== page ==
web analytics
Skip to main content

Authentic Relationships in Alcoholics Anonymous

By October 7, 2008No Comments

Authentic Relationships

I have found that the relationships I have formed in my recovery today are based on nothing more than respect and a genuine trust of one and other. When I was getting loaded, this was certainly not the case. I was always suspicious of my friendships with others. What was their motive? Why were they gravitating towards me as an individual? I didn’t have much to offer, aside from drugs and alcohol. These days, I have much to offer. I have a shoulder to lean on, an empathetic ear with which to listen, and a heart that wants nothing more than to help. Today, my relationships with both men and women are symbiotic associations and are direct results of Alcoholics Anonymous.

Before I came to Alcoholics Anonymous, both women and men alike were absolutely never to be trusted. Coming from a dysfunctional household, complete with an abusive father and a co-dependent mother, both respective sexes left a sour taste in my mouth. Men were abrasive and scary, and women were pushy and clingy. This had a huge impact of how I was to view both men and women for a long time. Friendships I developed with each sex were fleeting at best, and romantic unions with men were also dysfunctional and short-lived. In retrospect, I either self-sabotaged most of these connections or picked friends and suitors that were emotionally unavailable. That was the only way I knew how. I was accustomed to picking lesser companions, until I was in fact the lesser companion. Forming authentic, genuine relationships in either a friendship or a romantic interlude was indeed foreign to me. A combination of therapeutic settings and Alcoholics Anonymous really helped me learn how to once again trust both myself and others. I had to have faith in those who would help me rebuild my life.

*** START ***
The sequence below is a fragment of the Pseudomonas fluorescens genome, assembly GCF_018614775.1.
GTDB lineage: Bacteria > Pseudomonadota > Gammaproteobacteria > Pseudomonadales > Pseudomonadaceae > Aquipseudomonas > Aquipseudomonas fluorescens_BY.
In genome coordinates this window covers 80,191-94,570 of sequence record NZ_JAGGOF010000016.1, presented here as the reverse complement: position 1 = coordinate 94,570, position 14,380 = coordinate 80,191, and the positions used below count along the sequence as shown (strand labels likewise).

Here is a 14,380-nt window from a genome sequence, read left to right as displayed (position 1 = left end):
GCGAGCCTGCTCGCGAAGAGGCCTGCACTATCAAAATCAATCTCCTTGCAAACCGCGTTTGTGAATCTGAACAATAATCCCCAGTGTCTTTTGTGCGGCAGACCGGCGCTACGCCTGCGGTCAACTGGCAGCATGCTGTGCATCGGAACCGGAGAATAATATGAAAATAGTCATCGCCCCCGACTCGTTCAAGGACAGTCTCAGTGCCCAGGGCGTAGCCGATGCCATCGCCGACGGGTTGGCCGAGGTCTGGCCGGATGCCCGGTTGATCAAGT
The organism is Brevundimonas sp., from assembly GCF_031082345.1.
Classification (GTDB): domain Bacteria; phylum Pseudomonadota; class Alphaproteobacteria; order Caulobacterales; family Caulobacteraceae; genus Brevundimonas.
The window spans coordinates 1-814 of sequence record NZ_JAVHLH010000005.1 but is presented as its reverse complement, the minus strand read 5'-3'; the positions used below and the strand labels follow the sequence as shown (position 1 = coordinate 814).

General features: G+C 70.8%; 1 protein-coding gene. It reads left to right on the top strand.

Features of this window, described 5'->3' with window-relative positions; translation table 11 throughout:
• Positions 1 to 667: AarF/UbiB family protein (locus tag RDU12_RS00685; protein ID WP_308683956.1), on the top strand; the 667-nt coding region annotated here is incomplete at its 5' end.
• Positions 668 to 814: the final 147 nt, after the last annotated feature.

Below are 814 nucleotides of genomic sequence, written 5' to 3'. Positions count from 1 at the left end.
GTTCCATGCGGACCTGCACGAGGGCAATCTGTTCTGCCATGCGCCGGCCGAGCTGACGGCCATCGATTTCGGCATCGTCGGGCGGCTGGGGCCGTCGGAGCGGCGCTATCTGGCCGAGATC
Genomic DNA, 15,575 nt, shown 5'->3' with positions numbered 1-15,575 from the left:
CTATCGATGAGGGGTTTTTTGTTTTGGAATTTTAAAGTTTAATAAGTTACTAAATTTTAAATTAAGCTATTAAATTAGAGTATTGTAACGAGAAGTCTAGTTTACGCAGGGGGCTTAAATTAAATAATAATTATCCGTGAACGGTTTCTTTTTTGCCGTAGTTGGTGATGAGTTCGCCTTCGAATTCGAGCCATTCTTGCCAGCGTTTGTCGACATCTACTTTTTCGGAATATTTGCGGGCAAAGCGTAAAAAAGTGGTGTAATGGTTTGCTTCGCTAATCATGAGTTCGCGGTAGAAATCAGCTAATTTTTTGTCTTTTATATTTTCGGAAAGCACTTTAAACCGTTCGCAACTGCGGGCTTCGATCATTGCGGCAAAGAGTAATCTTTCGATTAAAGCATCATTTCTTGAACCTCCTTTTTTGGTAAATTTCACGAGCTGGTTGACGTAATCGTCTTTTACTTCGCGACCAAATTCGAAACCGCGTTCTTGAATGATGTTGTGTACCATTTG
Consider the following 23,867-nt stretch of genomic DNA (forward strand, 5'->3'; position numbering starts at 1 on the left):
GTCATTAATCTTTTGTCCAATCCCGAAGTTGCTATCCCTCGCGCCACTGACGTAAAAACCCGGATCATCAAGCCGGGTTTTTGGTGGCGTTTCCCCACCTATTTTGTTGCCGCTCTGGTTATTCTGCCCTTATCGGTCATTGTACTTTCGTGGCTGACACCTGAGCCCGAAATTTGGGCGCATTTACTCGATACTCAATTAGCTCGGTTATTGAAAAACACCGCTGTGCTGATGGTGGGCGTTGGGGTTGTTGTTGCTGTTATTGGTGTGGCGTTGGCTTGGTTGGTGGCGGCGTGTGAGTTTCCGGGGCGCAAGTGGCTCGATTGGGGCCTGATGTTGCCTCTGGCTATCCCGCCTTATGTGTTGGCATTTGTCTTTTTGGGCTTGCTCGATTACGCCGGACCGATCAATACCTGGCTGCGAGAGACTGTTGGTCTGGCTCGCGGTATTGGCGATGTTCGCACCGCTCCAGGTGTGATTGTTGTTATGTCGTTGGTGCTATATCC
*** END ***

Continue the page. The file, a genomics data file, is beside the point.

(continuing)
Today, I rely upon help from both men and women. I continuously reach out for help on a daily basis to my peers. I have come to the realization that I can’t exist in Alcoholics Anonymous alone. Nobody can for that matter. It is so important to build friendships with other people who will be there for you through thick and thin. I have such a strong support network in my life today. I have toiled and worked diligently to build that network and couldn’t be happier. I thank God every day for the people in my life. They are present friends in my life today, and all they want in return is my friendship, loyalty, and trust. It feels good to not only be a respectable person, but a loving friend who people confide in and support through any endeavor. This was made possible through my recovery!

Leave a Reply